Agent CX on leave as Dotcom case probed

ANDREA VANCE
Last updated 05:00 18/10/2012

Relevant offers

Politics

Colin Craig's media manager quits Take your pick - lamb chops or steak Beehive Live: By car, by bus and by plane Winston grinning at the sidelines Politicians, here's what matters to a Kiwi Hone Harawira accuses Maori Party of sabotage Greens spoof Nats' dirty river row Voting rort allegations with intellectually disabled Voting matters, youth say Campaign Diary: Thursday, Sept 18

A top spook has been placed on "gardening leave" over the Kim Dotcom illegal spying debacle.

Hugh Wolfensohn - also known as agent CX - has more than 15 years experience with the Government Communications Security Bureau.

Director Ian Fletcher would not comment "on staff or employment matters" yesterday. But it is understood Mr Wolfensohn, a former GCSB acting director and legal adviser, has been sent home while an internal review takes place at the under-fire bureau.

Dotcom was placed under surveillance by the GCSB after a request by the Organised and Financial Crime Agency (Ofcanz) last year. However, he is a New Zealand resident, and protected from the activities of the foreign intelligence agency.

There is speculation that Mr Wolfensohn was involved in approving the spying.

Police told spies during a February 16 debrief that the surveillance may have been illegal, but the agency's legal department found no concerns.

But the bungle was made public last month when Dotcom's legal team began to ask questions. An investigation found the bureau was wrongly interpreting immigration laws, which changed in 2009. Three further cases - which may have been unlawful - are being reviewed.

Prime Minister John Key faces further questions in Parliament over the internet millionaire, who is facing extradition to the US on copy infringement charges.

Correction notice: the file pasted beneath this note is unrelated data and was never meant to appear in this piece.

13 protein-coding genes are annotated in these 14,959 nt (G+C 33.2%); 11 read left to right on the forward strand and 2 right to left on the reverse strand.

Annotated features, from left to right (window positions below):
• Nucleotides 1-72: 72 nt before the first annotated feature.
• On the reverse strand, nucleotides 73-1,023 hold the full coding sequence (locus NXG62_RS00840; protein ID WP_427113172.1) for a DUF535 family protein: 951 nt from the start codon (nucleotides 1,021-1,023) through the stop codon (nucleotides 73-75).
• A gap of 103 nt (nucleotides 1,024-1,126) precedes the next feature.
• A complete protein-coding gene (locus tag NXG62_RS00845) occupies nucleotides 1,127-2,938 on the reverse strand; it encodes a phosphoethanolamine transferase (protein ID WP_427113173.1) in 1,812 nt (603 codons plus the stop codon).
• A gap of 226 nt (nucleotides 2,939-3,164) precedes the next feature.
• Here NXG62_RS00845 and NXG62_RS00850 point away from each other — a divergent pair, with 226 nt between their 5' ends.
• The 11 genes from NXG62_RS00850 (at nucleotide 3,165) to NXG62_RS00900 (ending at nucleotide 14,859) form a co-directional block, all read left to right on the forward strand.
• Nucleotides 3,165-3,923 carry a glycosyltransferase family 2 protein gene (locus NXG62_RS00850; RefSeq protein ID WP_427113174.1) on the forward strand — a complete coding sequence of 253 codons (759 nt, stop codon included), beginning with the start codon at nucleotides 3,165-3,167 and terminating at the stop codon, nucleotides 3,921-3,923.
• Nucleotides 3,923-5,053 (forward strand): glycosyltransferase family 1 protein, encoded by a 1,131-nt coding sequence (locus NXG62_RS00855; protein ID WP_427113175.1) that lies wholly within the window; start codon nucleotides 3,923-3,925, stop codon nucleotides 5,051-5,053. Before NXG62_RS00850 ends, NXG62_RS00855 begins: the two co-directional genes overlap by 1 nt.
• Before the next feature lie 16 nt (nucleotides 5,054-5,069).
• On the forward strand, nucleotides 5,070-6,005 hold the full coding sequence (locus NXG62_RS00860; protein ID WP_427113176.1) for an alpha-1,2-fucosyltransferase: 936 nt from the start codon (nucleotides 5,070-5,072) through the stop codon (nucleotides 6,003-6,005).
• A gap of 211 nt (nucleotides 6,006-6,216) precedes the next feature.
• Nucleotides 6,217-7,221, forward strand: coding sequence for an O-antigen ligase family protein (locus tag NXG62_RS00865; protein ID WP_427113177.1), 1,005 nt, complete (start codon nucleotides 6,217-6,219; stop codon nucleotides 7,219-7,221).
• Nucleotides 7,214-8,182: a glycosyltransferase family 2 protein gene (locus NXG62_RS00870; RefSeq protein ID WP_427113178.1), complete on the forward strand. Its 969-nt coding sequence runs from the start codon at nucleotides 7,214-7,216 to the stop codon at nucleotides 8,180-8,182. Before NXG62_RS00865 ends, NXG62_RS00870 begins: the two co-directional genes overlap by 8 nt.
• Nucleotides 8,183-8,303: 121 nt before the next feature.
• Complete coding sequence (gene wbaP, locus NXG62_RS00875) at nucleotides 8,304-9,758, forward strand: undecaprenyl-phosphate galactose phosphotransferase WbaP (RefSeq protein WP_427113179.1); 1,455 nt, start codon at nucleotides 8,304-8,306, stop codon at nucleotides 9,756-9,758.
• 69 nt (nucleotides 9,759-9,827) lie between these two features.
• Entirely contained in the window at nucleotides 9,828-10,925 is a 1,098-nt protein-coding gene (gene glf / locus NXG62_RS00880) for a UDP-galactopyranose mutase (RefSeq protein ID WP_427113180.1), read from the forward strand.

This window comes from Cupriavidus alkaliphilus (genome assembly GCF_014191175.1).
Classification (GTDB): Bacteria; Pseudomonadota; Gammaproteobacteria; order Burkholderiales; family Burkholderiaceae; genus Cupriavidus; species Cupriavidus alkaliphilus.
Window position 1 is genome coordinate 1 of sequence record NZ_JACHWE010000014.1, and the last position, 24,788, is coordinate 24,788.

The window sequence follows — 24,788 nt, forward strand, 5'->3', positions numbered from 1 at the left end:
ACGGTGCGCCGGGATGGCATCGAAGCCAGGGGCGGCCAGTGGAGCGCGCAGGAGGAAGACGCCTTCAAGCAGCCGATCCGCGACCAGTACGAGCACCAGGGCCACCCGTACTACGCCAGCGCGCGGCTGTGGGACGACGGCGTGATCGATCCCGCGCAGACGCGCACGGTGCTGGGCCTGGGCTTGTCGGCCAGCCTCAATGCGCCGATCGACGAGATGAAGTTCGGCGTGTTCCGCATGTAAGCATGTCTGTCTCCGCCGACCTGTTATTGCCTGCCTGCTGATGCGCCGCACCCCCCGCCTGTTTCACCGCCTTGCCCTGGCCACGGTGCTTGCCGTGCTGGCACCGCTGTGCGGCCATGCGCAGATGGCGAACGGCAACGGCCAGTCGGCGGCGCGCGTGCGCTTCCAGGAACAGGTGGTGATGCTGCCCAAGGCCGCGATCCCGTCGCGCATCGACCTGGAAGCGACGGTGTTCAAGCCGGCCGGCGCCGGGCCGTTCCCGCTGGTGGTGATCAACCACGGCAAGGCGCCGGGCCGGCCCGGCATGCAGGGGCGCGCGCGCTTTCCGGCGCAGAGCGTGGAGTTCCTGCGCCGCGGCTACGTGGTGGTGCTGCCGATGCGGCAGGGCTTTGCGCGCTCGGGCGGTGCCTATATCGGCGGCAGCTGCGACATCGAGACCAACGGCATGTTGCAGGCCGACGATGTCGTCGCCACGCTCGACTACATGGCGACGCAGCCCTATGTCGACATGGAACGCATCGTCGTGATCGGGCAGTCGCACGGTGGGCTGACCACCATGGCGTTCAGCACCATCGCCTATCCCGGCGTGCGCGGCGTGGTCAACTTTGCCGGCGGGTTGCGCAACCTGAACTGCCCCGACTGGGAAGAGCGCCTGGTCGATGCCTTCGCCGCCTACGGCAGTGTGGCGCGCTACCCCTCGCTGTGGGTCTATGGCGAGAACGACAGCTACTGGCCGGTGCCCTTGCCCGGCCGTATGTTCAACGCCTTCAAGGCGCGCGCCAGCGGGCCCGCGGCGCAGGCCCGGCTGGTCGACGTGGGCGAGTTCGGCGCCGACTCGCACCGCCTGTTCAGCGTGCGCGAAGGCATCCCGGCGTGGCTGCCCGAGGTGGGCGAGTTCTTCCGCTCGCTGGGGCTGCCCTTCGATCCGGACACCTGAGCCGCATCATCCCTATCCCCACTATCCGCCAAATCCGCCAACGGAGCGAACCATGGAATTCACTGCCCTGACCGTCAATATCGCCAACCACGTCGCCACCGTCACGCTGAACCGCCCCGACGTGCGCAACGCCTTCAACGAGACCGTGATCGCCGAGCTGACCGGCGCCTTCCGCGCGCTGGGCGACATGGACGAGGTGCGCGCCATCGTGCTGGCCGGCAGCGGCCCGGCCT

Opposition parties are set on tripping Mr Key up on his claim that he first heard of Dotcom on January 19, the day before the entrepreneur's home was raided.

NZ First MP Winston Peters says that before this a former police officer told Mr Key he was leaving to work for Dotcom. He was working as a VIP protection officer and had driven Mr Key while in Auckland.

"VIPS" are sometimes used in place of the Diplomatic Protection Service.

Mr Key told Parliament Mr Peters was "referring to a chap whose last name I do not know; his first name is Regan. He does not work for the Diplomatic Protection Squad; he works for - or he used to work for - VIPS and, no, I was not aware that he went to work for Kim Dotcom."

Ad Feedback

- Fairfax Media

Special offers
Opinion poll

Where do you stand on political coat-tail riding?

If it gets marginalised voices into Parliament, I'm for it.

I'm against it - if you don't get the votes, you shouldn't be there.

It's just part of the political game.

Vote Result

Related story: Voters reject riding on the coat-tails

Featured Promotions

Sponsored Content